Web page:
Dept of Education chooses TRIM, Hummingbird

Dept of Education chooses TRIM, Hummingbird

The Federal Department of Education, Science and Training has signed a deal with systems integrator Alphawest to implement the TRIM records management application from Tower Software plus Hummingbird’s EIP and Collaboration software.

The software will be deployed across 1,700 seats, with a main stated goal to include “electronic objects” in records management efforts as well as paper-based documents. The system will adhere to standards recommended by the National Archives of Australia for so-called “e-permanence” such as ISO 15489.

”The new system will allow us to respond to the whole of Government requirements for better records keeping, provision of Government services online and the ability this now gives us to respond to the evidence of requirements of Parliament and the Courts,” said Tony Kwan, chief information officer at DEST.

Alphawest will provide its own “streamlined interface” to the TRIM application, as well as integrating the Hummingbird products to deliver a portal interface, and a “collaborative workspace” system to all 1,700 users, according to the company.

”We are confident the new system supplied and implemented by Alphawest will allow DEST staff faster access to vital knowledge,” said Mr Kwan.

Alphawest was recently spun off from Solution 6, and its specialists are mostly taken from CVSI and MDY Data Solutions, two consultancy firms which Solution 6 had previously acquired.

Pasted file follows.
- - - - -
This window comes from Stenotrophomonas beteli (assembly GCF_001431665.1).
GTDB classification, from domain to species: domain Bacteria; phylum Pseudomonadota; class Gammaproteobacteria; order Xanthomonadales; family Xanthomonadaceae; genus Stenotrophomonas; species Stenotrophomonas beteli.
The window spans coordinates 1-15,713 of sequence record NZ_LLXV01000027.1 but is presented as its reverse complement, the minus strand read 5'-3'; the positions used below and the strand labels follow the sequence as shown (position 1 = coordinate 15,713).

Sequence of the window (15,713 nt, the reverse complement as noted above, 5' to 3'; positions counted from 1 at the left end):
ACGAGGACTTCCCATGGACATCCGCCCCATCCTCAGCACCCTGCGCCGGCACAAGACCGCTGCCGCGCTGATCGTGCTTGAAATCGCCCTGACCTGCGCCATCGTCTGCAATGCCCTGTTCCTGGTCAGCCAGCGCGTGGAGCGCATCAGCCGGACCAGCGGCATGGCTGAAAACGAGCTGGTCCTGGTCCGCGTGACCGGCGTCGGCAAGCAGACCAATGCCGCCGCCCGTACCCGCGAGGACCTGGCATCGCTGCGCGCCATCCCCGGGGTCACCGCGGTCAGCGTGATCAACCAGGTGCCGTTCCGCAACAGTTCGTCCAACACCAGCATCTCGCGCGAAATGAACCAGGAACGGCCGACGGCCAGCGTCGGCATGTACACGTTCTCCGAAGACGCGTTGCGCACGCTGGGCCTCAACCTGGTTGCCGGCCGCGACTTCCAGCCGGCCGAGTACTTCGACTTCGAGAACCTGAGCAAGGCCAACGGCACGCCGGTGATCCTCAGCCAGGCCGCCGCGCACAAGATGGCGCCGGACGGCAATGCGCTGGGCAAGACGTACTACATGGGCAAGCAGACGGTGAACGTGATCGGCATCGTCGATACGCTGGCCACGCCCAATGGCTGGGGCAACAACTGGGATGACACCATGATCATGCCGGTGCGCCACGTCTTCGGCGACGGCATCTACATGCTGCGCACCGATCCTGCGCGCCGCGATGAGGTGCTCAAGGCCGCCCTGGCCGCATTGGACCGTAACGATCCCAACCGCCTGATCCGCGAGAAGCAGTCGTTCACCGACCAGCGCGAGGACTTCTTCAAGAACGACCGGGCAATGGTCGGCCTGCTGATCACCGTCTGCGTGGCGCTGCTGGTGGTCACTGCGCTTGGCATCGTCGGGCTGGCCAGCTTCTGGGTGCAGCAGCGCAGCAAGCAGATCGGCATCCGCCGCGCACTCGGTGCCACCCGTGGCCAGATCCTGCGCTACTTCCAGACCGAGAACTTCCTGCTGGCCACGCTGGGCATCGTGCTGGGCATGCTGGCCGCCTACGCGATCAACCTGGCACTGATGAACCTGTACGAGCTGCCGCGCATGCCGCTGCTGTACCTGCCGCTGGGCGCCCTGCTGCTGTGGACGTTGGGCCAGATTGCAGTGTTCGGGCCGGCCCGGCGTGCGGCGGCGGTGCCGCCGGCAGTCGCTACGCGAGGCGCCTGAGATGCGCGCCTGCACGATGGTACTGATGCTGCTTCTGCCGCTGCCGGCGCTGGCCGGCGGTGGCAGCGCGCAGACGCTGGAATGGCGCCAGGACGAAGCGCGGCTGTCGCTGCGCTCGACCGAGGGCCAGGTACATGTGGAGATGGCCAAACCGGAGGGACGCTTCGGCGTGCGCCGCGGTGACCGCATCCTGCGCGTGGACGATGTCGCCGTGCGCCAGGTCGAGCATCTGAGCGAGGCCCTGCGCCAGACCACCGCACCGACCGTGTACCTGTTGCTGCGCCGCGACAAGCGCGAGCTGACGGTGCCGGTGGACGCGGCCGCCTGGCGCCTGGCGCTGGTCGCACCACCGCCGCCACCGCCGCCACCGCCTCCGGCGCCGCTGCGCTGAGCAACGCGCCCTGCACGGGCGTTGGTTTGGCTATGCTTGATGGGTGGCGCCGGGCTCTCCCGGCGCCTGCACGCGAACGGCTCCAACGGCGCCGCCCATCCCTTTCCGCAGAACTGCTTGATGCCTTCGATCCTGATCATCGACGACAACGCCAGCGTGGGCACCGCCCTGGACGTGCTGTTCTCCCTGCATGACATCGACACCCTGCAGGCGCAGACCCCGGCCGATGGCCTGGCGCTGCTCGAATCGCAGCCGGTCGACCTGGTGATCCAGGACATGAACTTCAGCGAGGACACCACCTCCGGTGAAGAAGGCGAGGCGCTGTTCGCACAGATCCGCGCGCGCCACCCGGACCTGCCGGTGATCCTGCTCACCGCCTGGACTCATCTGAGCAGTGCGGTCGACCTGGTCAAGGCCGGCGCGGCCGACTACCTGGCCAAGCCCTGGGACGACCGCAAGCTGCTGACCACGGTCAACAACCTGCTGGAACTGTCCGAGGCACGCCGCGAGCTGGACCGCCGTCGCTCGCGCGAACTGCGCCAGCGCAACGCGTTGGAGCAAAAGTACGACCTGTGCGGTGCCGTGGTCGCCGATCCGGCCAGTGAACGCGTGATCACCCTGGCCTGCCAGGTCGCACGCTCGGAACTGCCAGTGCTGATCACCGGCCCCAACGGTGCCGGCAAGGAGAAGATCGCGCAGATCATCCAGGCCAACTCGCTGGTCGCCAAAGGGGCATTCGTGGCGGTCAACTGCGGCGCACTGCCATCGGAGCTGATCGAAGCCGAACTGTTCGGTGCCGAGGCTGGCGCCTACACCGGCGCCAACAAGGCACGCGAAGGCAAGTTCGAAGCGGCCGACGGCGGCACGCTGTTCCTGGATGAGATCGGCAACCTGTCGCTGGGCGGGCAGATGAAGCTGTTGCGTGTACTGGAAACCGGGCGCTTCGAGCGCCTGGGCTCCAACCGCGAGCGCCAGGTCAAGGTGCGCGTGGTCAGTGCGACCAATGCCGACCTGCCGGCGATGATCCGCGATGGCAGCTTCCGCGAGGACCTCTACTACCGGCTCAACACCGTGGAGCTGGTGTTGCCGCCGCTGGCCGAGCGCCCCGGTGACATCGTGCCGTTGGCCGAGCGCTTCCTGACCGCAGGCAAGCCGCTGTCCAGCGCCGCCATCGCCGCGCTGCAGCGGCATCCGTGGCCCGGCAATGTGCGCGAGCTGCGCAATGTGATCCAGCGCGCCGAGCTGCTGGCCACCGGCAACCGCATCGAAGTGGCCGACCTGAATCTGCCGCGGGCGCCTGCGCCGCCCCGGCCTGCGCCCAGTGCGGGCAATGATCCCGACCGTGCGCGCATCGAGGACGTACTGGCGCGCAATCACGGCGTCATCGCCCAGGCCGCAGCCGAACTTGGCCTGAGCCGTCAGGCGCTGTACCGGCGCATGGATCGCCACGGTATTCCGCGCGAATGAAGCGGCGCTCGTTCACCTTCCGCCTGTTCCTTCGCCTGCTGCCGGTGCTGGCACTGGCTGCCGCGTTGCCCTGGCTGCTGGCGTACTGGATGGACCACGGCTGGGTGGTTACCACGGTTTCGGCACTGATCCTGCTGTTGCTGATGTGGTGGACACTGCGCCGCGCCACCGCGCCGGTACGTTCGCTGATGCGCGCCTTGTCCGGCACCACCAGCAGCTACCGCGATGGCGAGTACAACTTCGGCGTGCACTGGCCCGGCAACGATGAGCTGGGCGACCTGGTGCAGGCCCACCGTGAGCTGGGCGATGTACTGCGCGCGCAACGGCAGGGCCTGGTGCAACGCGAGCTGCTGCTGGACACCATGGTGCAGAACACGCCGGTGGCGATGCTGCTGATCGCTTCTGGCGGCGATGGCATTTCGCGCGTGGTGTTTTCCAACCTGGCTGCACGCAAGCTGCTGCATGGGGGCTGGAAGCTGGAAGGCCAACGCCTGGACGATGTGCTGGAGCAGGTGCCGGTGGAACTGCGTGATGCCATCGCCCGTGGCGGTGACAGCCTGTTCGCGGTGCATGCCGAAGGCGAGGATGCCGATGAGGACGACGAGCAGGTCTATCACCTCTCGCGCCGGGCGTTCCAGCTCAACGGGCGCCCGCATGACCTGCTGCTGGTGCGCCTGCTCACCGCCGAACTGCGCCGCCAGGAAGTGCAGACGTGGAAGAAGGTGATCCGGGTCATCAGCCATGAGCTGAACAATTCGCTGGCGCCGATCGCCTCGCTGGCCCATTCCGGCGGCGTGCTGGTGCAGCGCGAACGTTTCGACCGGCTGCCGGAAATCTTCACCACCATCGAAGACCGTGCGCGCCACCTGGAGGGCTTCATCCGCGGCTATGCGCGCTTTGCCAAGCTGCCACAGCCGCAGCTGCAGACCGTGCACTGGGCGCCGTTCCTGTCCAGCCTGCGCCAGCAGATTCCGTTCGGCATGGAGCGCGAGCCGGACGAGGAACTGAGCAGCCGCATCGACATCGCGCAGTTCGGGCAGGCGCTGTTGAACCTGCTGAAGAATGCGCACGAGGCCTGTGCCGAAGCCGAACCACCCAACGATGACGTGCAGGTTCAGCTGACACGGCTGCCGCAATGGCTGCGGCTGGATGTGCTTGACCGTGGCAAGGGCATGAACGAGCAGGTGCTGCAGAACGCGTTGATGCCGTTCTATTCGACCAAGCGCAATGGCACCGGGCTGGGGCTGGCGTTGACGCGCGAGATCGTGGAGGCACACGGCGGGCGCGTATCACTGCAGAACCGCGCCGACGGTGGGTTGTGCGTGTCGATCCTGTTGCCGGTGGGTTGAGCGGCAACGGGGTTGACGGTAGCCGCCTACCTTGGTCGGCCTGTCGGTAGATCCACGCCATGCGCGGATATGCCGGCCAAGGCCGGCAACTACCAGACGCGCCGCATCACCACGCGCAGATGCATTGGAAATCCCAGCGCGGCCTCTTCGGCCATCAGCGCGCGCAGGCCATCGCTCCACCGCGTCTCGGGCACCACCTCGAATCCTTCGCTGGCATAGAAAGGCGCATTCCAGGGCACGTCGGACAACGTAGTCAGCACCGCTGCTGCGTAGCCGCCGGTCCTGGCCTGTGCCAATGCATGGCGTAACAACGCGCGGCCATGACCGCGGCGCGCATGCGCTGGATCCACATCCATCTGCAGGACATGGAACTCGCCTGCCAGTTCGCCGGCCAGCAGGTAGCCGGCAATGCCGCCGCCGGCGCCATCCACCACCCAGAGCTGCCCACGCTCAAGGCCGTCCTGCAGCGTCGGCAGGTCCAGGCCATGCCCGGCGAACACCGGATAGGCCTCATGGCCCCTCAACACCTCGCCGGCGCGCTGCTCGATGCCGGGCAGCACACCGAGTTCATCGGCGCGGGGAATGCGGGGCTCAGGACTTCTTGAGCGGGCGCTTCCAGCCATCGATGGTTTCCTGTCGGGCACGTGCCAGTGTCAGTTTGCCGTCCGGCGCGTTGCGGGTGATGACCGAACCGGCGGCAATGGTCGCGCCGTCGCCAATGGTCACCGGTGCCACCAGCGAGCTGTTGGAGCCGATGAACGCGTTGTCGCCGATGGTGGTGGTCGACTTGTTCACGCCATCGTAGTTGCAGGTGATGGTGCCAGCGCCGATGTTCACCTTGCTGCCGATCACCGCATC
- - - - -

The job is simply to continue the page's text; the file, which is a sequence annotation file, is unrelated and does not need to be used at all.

Alphawest routinely competes for government business with other systems integrators which specialise in the TRIM product. For instance, three of the five providers approved in the last Federal Government panel were TRIM integrators.

Mark Towers, national manager for information management at Alphawest, said Tower Software’s strategy was concentrating on research and development and leaving implementations to partners.

”In a typical situation, we may compete with other TRIM providers,” he said. “We have the experience in implementing TRIM.”

The TRIM integrators are constantly fighting for business with software developers which have their own in-house implementation specialists - such as FileNET, Tower Technology and Objective - meaning that customers are constantly having to choose between the two types of providers.

A typical criticism from the developers’ in-house teams of the third-party approach is that the integrators are beholden to the developers, especially when products are upgraded. Mr Towers said Alphawest’s ultimate strength was its people.

”Alphawest is in a unique position of having access to a number of partners. Our ability to offer alternatives gives us a distinct advantage,” he said. Mr Towers said he was “very keen to extend the partnership beyond the scope of this contract”. Financial details of the deal were not disclosed.

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